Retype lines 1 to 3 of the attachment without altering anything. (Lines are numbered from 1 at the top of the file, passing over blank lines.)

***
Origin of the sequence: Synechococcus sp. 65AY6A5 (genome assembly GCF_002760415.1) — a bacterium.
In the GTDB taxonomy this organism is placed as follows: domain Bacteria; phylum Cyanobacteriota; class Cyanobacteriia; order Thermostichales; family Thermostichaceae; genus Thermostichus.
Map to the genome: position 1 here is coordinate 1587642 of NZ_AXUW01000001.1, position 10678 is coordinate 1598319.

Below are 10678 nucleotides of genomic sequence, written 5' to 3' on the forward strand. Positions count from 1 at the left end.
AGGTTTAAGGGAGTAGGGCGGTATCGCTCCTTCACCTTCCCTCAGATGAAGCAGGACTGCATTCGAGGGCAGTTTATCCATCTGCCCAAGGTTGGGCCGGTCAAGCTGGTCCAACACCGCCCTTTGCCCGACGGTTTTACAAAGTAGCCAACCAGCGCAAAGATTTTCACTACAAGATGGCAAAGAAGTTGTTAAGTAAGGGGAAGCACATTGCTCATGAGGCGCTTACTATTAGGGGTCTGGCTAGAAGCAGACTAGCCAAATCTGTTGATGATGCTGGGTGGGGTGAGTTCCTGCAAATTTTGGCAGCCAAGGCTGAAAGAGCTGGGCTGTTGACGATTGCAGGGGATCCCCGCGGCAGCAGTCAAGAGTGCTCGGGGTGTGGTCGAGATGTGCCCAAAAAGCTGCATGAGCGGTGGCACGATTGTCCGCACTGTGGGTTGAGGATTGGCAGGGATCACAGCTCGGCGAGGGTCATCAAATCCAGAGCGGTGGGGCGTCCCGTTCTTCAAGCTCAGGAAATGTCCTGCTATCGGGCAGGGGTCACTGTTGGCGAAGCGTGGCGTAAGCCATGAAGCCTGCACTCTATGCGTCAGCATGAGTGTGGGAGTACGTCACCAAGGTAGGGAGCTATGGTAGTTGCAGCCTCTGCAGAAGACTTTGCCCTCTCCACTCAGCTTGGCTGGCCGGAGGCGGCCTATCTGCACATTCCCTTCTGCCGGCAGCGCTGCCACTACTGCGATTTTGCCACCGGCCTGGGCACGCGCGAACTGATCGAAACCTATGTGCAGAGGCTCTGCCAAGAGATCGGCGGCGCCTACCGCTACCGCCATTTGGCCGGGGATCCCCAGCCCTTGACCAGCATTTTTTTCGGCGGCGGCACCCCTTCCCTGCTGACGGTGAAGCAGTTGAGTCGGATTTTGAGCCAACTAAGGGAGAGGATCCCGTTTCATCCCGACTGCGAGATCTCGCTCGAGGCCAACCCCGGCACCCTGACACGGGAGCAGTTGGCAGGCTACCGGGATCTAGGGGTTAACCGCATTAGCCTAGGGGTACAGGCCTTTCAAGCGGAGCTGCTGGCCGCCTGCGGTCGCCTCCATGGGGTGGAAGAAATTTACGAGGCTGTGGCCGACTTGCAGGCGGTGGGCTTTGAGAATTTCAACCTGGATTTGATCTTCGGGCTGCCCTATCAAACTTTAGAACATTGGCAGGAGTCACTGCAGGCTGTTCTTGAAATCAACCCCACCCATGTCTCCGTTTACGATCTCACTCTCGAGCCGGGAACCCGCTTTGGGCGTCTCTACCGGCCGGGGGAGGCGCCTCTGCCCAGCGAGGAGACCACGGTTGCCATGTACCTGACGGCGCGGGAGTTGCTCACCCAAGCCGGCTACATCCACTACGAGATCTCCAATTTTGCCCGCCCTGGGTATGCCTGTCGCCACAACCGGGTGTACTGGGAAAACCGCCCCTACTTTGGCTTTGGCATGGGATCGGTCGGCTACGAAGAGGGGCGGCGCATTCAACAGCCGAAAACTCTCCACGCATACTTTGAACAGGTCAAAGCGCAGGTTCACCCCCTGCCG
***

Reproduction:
Origin of the sequence: Synechococcus sp. 65AY6A5 (genome assembly GCF_002760415.1) — a bacterium.
In the GTDB taxonomy this organism is placed as follows: domain Bacteria; phylum Cyanobacteriota; class Cyanobacteriia; order Thermostichales; family Thermostichaceae; genus Thermostichus.
Map to the genome: position 1 here is coordinate 1587642 of NZ_AXUW01000001.1, position 10678 is coordinate 1598319.